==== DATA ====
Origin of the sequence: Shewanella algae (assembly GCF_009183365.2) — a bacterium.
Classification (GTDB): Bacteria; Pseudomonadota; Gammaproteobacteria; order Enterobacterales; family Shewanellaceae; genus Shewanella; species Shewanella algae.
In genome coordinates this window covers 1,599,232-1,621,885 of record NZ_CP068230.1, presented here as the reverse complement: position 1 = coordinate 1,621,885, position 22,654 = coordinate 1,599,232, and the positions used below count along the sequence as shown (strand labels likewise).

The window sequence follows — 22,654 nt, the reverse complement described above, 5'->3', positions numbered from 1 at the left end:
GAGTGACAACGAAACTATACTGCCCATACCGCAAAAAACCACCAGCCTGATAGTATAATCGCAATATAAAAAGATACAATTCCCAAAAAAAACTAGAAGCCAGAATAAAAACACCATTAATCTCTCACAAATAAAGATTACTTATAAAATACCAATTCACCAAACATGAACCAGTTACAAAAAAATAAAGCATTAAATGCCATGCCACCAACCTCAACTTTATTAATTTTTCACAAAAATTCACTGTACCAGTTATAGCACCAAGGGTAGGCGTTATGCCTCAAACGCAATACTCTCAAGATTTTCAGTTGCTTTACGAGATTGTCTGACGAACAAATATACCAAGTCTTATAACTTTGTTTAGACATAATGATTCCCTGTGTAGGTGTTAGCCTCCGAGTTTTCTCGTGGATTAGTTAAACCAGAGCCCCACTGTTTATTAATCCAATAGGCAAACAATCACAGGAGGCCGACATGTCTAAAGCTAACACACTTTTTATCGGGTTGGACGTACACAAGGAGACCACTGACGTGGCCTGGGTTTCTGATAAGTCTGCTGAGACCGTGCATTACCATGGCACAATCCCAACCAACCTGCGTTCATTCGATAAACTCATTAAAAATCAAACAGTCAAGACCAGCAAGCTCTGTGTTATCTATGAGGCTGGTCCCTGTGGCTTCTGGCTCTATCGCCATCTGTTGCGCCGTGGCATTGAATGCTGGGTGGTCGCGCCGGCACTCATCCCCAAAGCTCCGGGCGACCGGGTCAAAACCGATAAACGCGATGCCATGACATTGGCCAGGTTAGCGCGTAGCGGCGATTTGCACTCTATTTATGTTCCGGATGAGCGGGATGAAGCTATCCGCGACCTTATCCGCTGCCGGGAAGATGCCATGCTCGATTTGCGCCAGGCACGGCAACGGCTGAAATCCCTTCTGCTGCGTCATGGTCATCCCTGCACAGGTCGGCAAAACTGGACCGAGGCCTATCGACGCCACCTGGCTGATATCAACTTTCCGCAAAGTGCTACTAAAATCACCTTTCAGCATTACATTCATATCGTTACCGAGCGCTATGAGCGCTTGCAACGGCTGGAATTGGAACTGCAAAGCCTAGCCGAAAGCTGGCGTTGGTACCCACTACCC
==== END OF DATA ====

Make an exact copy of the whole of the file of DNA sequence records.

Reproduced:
Origin of the sequence: Shewanella algae (assembly GCF_009183365.2) — a bacterium.
Classification (GTDB): Bacteria; Pseudomonadota; Gammaproteobacteria; order Enterobacterales; family Shewanellaceae; genus Shewanella; species Shewanella algae.
In genome coordinates this window covers 1,599,232-1,621,885 of record NZ_CP068230.1, presented here as the reverse complement: position 1 = coordinate 1,621,885, position 22,654 = coordinate 1,599,232, and the positions used below count along the sequence as shown (strand labels likewise).

The window sequence follows — 22,654 nt, the reverse complement described above, 5'->3', positions numbered from 1 at the left end:
GAGTGACAACGAAACTATACTGCCCATACCGCAAAAAACCACCAGCCTGATAGTATAATCGCAATATAAAAAGATACAATTCCCAAAAAAAACTAGAAGCCAGAATAAAAACACCATTAATCTCTCACAAATAAAGATTACTTATAAAATACCAATTCACCAAACATGAACCAGTTACAAAAAAATAAAGCATTAAATGCCATGCCACCAACCTCAACTTTATTAATTTTTCACAAAAATTCACTGTACCAGTTATAGCACCAAGGGTAGGCGTTATGCCTCAAACGCAATACTCTCAAGATTTTCAGTTGCTTTACGAGATTGTCTGACGAACAAATATACCAAGTCTTATAACTTTGTTTAGACATAATGATTCCCTGTGTAGGTGTTAGCCTCCGAGTTTTCTCGTGGATTAGTTAAACCAGAGCCCCACTGTTTATTAATCCAATAGGCAAACAATCACAGGAGGCCGACATGTCTAAAGCTAACACACTTTTTATCGGGTTGGACGTACACAAGGAGACCACTGACGTGGCCTGGGTTTCTGATAAGTCTGCTGAGACCGTGCATTACCATGGCACAATCCCAACCAACCTGCGTTCATTCGATAAACTCATTAAAAATCAAACAGTCAAGACCAGCAAGCTCTGTGTTATCTATGAGGCTGGTCCCTGTGGCTTCTGGCTCTATCGCCATCTGTTGCGCCGTGGCATTGAATGCTGGGTGGTCGCGCCGGCACTCATCCCCAAAGCTCCGGGCGACCGGGTCAAAACCGATAAACGCGATGCCATGACATTGGCCAGGTTAGCGCGTAGCGGCGATTTGCACTCTATTTATGTTCCGGATGAGCGGGATGAAGCTATCCGCGACCTTATCCGCTGCCGGGAAGATGCCATGCTCGATTTGCGCCAGGCACGGCAACGGCTGAAATCCCTTCTGCTGCGTCATGGTCATCCCTGCACAGGTCGGCAAAACTGGACCGAGGCCTATCGACGCCACCTGGCTGATATCAACTTTCCGCAAAGTGCTACTAAAATCACCTTTCAGCATTACATTCATATCGTTACCGAGCGCTATGAGCGCTTGCAACGGCTGGAATTGGAACTGCAAAGCCTAGCCGAAAGCTGGCGTTGGTACCCACTACCC